As Bloomberg’s Mike McGlone put it in a note to investors last week, “Demand and adoption are rising and still appear in the early days versus supply, which is declining.” The analyst sees $100,000 Bitcoin as “good target resistance,” which I agree with.
Spending on the energy transition is about to blow up.
The transition to net-zero carbon pollution energy has been with us for years now, but 2022 may be a red-letter year for federal spending on renewables, battery technology and more, with huge implications for investors.
Last week, President Joe Biden signed an executive order directing the federal government to invest in renewables in its quest to go completely “green.”
It won’t be an easy (or cheap) task. The government owns some 300,000 buildings and controls a fleet of more than 600,000 cars and trucks.
Each goal has a different due date. By 2030, 100% of the federal government’s electricity must be generated through carbon pollution-free means (think wind and solar). Five years later, all new vehicle purchases must be of zero-carbon emission cars and trucks. By 2045, all federal buildings must be retrofitted and refurbished.
The U.S. isn’t alone, of course. Germany’s new chancellor, Olaf Scholz, vows to expand spending on renewable energy and phase out coal by 2030. It’s been estimated that for renewables to replace fossil fuels, global investment must triple between now and the end of the decade to around $2.3 trillion per year.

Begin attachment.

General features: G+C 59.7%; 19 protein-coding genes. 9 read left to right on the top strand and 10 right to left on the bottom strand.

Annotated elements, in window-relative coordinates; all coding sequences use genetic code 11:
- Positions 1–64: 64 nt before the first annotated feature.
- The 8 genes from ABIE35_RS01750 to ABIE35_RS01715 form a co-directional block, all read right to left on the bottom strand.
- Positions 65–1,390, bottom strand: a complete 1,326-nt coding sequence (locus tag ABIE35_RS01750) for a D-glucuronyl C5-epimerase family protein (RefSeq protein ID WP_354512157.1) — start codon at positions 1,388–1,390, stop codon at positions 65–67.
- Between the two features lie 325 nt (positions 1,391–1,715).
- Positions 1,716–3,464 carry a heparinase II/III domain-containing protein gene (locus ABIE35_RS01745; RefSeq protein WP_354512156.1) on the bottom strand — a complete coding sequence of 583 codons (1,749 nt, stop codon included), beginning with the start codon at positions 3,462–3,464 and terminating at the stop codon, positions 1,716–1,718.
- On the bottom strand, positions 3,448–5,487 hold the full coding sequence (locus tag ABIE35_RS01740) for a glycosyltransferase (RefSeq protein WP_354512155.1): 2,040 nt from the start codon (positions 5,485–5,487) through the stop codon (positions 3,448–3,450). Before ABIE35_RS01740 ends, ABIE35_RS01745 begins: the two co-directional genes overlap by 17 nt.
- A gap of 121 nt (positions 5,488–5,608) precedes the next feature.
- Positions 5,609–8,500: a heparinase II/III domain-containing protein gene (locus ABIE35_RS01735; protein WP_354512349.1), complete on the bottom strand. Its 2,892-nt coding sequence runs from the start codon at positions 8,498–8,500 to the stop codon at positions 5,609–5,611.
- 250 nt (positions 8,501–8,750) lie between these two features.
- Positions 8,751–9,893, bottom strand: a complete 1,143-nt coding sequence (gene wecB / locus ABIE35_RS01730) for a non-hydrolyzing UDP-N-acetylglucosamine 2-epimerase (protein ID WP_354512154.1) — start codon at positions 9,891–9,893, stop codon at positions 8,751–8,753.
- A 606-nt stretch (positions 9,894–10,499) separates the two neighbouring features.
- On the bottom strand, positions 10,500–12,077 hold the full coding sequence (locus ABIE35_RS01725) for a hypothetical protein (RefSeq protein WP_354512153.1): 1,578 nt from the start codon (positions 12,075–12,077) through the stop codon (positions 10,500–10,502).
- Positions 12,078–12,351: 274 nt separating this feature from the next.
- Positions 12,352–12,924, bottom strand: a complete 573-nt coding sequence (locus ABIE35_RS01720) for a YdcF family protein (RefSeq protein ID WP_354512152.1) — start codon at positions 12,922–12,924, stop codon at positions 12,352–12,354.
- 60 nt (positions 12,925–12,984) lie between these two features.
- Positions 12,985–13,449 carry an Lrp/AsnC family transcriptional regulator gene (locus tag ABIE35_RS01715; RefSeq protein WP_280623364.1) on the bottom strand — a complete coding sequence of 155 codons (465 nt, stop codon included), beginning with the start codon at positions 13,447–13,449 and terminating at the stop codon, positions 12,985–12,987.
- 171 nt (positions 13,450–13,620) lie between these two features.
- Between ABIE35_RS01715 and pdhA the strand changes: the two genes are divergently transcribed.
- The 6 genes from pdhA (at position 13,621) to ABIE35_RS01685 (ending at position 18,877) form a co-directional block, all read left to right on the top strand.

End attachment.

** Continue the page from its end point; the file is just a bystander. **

As I’ve said many times before, the opportunities aren’t limited to the companies that manufacture and install wind turbines and solar panels, though we like a few of them, including Canadian Solar and Siemens Gamesa. Remember, these projects will require incredible amounts of strategic metals and minerals, and this should benefit producers and explorers. Our favorites include Ivanhoe Mines (copper), NanoXplore (graphene) and Standard Lithium (lithium), as well as battery materials and technology companies First Cobalt and Nano One Materials.
Supply chain issues will persist.
A huge contributor to inflation right now is the ongoing supply chain snarls that were trigged by the pandemic and that have caused all sorts of shipping and logistics delays across the globe. U.S. ports, and those in Los Angeles and Long Beach in particular, are at a disadvantage compared to others because they have not yet embraced robotics and automation. Most ports around the world use automated cranes and trucks, something U.S.-based longshoreman unions have opposed. As a result, it can take twice as long to unload a ship in L.A. as it does in Rotterdam or Shanghai.
This has given container shipping companies a major headache, but it’s also helped fill their coffers. This year, the industry is set to make a collective $150 billion in profits, a new record, according to maritime research firm Drewry. Next year, earnings could be even more, analysts believe, so there could still be time to start participating.
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CEO and Chief Investment Officer